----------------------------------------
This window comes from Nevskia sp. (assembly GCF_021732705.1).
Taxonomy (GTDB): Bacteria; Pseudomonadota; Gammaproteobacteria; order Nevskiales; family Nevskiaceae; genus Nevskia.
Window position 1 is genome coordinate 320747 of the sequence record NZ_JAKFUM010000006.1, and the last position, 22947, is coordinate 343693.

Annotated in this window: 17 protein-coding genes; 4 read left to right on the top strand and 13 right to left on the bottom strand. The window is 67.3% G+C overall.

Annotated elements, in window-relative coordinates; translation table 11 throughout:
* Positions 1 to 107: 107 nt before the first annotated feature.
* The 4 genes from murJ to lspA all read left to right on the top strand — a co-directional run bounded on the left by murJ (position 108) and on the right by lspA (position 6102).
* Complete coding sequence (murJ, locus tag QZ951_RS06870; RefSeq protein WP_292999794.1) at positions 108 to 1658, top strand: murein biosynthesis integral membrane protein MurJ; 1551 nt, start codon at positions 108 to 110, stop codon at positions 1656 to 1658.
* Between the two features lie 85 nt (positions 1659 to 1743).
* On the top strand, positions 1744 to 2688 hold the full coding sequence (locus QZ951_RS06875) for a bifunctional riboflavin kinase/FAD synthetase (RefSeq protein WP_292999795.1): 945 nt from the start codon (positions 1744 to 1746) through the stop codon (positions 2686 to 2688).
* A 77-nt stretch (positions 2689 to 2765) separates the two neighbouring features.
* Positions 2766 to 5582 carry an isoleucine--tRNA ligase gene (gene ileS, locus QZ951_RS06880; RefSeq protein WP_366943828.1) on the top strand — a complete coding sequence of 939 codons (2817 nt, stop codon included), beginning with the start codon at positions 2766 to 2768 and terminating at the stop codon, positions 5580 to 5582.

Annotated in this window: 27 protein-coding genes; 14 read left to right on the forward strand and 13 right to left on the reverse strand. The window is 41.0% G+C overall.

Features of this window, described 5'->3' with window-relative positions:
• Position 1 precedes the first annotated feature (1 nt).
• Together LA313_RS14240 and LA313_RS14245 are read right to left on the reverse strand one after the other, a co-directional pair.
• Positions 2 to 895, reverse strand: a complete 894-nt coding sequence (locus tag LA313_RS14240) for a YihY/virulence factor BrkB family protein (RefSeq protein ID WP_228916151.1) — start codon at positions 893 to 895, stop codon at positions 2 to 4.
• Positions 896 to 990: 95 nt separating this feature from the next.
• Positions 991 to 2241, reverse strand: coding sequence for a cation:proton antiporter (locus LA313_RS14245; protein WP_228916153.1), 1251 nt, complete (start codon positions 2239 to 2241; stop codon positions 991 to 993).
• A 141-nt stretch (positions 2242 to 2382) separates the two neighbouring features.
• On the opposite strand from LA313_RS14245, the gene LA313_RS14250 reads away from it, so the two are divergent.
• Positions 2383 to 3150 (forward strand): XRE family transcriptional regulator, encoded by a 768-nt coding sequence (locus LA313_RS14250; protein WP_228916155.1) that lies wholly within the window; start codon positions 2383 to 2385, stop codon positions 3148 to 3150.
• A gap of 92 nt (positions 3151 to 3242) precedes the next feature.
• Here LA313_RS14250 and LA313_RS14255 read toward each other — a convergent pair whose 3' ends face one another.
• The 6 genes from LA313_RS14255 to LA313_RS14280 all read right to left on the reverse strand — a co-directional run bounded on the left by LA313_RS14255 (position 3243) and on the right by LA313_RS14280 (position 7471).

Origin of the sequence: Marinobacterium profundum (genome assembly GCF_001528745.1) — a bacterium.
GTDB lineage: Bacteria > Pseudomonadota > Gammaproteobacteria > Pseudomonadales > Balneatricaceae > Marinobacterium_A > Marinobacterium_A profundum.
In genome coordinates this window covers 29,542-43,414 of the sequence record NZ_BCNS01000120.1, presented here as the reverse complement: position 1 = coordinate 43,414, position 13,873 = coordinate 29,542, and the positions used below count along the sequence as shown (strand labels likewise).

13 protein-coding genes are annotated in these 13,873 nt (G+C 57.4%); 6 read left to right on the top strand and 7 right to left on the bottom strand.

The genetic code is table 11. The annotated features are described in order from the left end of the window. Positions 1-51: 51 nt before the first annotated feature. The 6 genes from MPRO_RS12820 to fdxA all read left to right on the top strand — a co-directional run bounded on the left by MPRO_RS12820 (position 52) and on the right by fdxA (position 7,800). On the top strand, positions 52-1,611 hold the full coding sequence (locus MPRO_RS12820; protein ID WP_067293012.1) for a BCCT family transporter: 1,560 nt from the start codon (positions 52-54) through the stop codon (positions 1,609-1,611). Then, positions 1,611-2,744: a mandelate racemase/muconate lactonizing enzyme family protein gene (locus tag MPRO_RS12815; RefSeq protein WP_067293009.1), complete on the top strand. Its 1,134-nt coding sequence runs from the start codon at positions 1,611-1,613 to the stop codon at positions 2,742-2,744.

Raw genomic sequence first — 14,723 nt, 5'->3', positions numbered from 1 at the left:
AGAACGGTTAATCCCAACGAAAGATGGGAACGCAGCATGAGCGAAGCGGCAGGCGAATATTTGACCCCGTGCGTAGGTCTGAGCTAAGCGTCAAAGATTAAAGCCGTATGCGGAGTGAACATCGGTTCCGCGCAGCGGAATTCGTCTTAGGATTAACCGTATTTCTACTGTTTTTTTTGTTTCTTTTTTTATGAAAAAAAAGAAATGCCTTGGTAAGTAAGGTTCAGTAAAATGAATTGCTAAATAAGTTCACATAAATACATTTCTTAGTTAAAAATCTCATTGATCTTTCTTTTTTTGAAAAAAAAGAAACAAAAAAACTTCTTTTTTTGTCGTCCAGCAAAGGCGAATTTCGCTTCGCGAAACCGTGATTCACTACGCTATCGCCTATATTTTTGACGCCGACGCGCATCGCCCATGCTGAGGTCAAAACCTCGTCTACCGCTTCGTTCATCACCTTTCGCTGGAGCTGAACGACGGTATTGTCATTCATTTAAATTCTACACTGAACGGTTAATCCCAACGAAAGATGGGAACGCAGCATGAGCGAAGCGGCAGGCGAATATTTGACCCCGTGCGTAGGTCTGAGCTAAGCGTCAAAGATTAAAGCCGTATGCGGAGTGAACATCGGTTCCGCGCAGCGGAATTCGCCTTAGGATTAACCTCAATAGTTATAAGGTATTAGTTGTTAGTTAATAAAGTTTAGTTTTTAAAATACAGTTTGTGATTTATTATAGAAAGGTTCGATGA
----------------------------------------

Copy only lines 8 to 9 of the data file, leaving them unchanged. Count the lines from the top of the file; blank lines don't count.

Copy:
* Complete coding sequence (murJ, locus tag QZ951_RS06870; RefSeq protein WP_292999794.1) at positions 108 to 1658, top strand: murein biosynthesis integral membrane protein MurJ; 1551 nt, start codon at positions 108 to 110, stop codon at positions 1656 to 1658.
* Between the two features lie 85 nt (positions 1659 to 1743).